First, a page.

But no need to fear purveyors of diamond encrusted speaker cables, gold plated "footers", platinum infused "cable suspenders", and $5000 dollar metal boxes that "purify" electricity -  there's always "Reputation.com" to come along afterwards and clean up the mess...

Volti's picture

There should be no doubt that the Volti Audio Vittora plays on the designs of two Klipsch Heritage speakers, the Klipsch La Scala and the Klipsch Khorn.  I've always been fond of the overall simplicity, the proportions, and the design details of these iconic horn speakers, and I've owned multiples of both models for over 35 years. 

In my own designs, I believe I am carrying on the work of PWK in a way that the Klipsch company of today is not able to or is not inclined to do. 

People should know that the few aesthetic details that I took from the old PWK designs have been respectfully integrated into a Volti Audio design that has nothing in common with those old horns save the basic topology itself.

Eighteen months of work went into developing the Vittora bass horn, and I promise that the internal structure is as far removed from the La Scala design as can be, and still have both be called folded horns. 

Legally, like it or not, the patents on the Klipsch designs expired decades ago, and the designs are free to use for personal or commercial use. 

But the Vittora is not an update or a revision of any Klipsch design.  No more so than the hundreds of speakers that have three drivers in a box with a grill on the front are updates or revisions of one another.  A folded horn is going to look like a folded horn.  Just the way it is.  But there can be significant differences in performance from one horn to another, looks aside, just like the speakers that have three drivers in a box with a grill over the front will also differ significantly in sonic quality from one to another. 

Is the Vittora an improvement over the old Klipsch designs?  I think so, but that is a subjective matter that will be determined by individuals over a long period of time. 

Greg Roberts





keenlyside's picture

I bought a pair of Vittora's at the show (and a sub). I am not a wealthy man and, like the vast majority of us, have to work very hard for my money so I spend very carefully.

I also am a craftsman so while I am not at Greg's skill level I can literally appreciate the man hours that go into these speakers and on any sensible calcuation they are oustanding value for money. Paying $60 an hour for a genine craftsman in a fully equipped shop is more than reasonable and I don't believe Greg recover's all of his costs.

Greg is also a gentleman and a pleasure to deal with. The Vittora's sound great and you will be hearing more about them as reviews start to surface over the next while (including mine as an amatuer and others in the industry).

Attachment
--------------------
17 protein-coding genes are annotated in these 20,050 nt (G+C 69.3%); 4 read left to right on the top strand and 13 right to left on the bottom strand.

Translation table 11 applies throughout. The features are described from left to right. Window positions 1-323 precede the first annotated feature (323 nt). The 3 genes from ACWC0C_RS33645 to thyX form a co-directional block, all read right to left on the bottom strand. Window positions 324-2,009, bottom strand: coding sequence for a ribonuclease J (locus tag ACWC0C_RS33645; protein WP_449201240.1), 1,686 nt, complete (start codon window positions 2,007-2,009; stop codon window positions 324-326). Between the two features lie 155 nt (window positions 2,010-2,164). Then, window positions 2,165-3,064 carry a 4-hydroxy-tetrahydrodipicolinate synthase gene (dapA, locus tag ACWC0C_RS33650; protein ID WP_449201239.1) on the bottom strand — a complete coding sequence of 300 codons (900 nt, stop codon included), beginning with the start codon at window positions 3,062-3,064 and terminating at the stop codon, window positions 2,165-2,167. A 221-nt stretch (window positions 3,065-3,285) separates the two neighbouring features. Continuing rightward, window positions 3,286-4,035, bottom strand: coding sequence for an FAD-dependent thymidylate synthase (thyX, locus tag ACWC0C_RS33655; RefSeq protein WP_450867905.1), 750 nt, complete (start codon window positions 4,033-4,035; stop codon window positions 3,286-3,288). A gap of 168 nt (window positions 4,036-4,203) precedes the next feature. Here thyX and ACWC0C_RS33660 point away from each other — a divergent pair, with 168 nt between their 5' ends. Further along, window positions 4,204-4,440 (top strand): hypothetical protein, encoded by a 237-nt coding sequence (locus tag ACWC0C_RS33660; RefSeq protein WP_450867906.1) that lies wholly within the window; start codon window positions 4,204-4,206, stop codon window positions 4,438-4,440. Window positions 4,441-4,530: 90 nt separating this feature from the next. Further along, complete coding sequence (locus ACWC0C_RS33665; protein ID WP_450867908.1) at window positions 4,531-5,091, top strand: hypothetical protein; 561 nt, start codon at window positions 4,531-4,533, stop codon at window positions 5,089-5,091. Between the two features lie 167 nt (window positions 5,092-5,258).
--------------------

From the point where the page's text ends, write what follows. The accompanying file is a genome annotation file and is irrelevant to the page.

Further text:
I have no affilliation to Volti or Greg other than being a very happy customer. Best wishes to all.



Pro-Audio-Tech's picture

Lawsuits, Rip Off's and Blatent, OH MY!

Jeez, can't a guy build a speaker without audiophiles threatening from their moral high ground. 

The speaqkers did sound better than I recall the old Klipsh's did.

Tesla one's picture

I thought I should make this clear: my only issue was with Mr. Dudley's statement on $15k speakers(in principle; not the Vittora's in particular) being underpriced, and I can understand why/if some may have thought my post above reflected badly on the Vittora's. This wasn't my intention at all. 

In fact, having not heard them I'm still highly intrigued by these speakers that exude real, timeless craftsmanship one rarely sees, and a combination of qualities, as far as I'm able to assess, that moves them out of the typicality of what "hifi" has come to entail; very high efficiency, carefully selected pro drivers, attentive fine tuning founded in years of experience and an ear for what "real" music sounds like, beautiful "vintage" construction/finish, and not least a seemingly effortless and natural sonic presentation where energy coherence, timbre, and dynamic (and transient) capabilities are not forgotten parameters of sound reproduction. 

It's commendable how Mr. Roberts is transparent into the material and labour costs - indeed sharing his passion into developing and building these speakers and revealing key aspect(like, The Importance of Mid-bass) that to him are crucial into sound reproduction - that I don't find the Vittora's being too expensive as such(nor too cheap at its expected, eventual full retail price at >$20k), although $15-20k is a lot of money.

No, it's the many other speakers from typically larger, marketing-driven companies that are much, much too expensive, and yet they're the cumulative mass of products that have come to set the price-bar or -standard into the ever increasing expenditure run-amok, mirrored by the hollowness it represents. So, to hear Mr. Dudley waddle right into the quoted statement above is a sad reminder of how he's become entangled and distorted, if you will, by the enertia of this tendency. I'm sure he appreciates good sound, if only he'd rid himself of being paralyzed by the value of a (higher) number. 

(I use semi-efficient (partial) horn/waveguide speakers myself with BMS compression drivers and Beyma bass/mid units, and I can certainly attest to the qualities of the BMS drivers and their natural, effortless sound, as well as the good qualities of the Beyma units.)

crouse99's picture

Art, I sure would like to read a comparison review of the Voltis and Klipsch LaScalas.  What say?